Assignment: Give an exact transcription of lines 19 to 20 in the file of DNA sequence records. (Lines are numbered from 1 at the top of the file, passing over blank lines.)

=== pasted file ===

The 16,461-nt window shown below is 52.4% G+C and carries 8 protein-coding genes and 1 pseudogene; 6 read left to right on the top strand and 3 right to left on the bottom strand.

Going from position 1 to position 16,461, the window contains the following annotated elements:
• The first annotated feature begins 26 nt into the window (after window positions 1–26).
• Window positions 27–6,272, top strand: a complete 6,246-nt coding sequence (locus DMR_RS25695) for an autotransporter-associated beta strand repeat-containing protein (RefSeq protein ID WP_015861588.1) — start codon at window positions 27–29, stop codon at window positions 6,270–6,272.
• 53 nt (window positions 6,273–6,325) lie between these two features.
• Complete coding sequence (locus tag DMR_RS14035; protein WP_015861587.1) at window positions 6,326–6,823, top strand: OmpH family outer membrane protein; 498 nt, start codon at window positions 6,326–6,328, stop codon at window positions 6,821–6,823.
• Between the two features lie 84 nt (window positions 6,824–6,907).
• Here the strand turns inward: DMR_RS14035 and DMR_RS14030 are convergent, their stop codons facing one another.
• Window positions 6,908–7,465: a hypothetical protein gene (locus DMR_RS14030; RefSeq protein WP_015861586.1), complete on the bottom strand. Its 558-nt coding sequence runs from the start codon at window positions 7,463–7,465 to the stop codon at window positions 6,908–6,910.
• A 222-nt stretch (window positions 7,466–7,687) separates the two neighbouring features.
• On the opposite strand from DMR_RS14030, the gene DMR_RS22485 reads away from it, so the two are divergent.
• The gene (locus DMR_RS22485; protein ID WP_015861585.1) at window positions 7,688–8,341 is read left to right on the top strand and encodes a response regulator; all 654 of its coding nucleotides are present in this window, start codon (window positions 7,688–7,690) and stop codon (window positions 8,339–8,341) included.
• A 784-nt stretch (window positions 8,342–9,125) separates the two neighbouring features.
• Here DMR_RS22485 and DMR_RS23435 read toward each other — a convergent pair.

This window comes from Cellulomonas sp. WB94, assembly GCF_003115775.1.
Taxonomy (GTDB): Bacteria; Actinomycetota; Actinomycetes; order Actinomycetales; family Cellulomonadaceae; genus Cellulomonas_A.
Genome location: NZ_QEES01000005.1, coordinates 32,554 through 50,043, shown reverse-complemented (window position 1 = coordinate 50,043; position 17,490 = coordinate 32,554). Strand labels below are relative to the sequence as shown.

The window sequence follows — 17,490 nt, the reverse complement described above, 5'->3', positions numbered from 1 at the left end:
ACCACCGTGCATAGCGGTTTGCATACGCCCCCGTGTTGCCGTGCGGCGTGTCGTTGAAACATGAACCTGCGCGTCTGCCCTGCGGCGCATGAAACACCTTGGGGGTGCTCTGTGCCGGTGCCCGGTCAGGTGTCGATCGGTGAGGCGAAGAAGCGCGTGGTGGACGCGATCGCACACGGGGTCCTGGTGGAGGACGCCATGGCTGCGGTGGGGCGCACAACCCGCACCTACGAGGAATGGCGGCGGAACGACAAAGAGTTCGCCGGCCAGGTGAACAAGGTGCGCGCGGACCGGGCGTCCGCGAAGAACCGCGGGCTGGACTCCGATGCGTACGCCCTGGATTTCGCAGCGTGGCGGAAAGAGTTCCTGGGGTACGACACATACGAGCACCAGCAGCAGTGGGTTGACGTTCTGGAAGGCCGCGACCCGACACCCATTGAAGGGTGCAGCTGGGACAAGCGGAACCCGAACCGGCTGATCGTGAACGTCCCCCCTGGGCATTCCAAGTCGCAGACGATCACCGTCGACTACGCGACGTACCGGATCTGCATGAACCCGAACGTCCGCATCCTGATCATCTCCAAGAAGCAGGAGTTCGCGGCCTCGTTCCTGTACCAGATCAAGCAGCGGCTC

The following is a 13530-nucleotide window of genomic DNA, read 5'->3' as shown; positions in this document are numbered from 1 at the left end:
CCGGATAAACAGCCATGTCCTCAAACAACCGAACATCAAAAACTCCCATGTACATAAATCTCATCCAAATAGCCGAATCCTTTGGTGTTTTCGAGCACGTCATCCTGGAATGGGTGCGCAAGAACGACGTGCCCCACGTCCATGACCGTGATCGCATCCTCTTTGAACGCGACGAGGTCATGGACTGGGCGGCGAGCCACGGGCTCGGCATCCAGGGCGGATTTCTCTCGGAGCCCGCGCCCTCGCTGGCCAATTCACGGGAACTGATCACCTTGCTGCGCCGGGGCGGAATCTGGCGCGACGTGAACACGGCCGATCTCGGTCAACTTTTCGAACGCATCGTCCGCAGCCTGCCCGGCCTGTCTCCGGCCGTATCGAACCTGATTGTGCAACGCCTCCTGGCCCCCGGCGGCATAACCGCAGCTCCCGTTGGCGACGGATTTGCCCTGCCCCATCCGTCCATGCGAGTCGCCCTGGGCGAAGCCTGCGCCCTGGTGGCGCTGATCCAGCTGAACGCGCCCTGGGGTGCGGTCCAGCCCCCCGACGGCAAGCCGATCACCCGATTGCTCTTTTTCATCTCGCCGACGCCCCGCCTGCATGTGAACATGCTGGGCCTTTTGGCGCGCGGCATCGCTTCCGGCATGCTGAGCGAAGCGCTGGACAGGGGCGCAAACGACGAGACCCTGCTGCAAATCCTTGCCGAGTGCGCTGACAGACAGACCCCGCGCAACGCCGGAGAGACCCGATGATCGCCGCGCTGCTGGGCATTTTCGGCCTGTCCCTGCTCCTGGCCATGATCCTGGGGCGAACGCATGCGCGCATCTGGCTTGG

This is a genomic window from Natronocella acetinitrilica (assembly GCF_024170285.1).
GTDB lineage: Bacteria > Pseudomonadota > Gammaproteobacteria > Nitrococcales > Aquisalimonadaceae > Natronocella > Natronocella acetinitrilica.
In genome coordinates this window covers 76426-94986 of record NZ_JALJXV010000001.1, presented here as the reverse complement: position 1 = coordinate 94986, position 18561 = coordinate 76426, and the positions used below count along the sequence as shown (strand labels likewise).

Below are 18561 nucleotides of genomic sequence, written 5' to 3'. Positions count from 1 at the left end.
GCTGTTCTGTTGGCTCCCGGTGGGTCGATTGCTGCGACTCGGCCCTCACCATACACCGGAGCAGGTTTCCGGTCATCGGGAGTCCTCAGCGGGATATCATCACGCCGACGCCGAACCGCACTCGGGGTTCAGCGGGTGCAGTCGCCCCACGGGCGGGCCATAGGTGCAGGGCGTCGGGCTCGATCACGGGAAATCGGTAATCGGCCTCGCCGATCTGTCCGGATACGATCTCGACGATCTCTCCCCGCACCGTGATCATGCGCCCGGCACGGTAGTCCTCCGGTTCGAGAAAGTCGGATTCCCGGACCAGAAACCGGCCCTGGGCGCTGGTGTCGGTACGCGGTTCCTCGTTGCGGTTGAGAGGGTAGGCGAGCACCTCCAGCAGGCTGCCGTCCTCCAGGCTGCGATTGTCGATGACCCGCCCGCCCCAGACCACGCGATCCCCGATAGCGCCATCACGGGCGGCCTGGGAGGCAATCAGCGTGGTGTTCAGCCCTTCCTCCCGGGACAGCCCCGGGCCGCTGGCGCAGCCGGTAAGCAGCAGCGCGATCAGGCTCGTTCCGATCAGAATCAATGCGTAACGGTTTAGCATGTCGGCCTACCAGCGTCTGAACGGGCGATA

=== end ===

ACCACCGTGCATAGCGGTTTGCATACGCCCCCGTGTTGCCGTGCGGCGTGTCGTTGAAACATGAACCTGCGCGTCTGCCCTGCGGCGCATGAAACACCTTGGGGGTGCTCTGTGCCGGTGCCCGGTCAGGTGTCGATCGGTGAGGCGAAGAAGCGCGTGGTGGACGCGATCGCACACGGGGTCCTGGTGGAGGACGCCATGGCTGCGGTGGGGCGCACAACCCGCACCTACGAGGAATGGCGGCGGAACGACAAAGAGTTCGCCGGCCAGGTGAACAAGGTGCGCGCGGACCGGGCGTCCGCGAAGAACCGCGGGCTGGACTCCGATGCGTACGCCCTGGATTTCGCAGCGTGGCGGAAAGAGTTCCTGGGGTACGACACATACGAGCACCAGCAGCAGTGGGTTGACGTTCTGGAAGGCCGCGACCCGACACCCATTGAAGGGTGCAGCTGGGACAAGCGGAACCCGAACCGGCTGATCGTGAACGTCCCCCCTGGGCATTCCAAGTCGCAGACGATCACCGTCGACTACGCGACGTACCGGATCTGCATGAACCCGAACGTCCGCATCCTGATCATCTCCAAGAAGCAGGAGTTCGCGGCCTCGTTCCTGTACCAGATCAAGCAGCGGCTC

The following is a 13530-nucleotide window of genomic DNA, read 5'->3' as shown; positions in this document are numbered from 1 at the left end: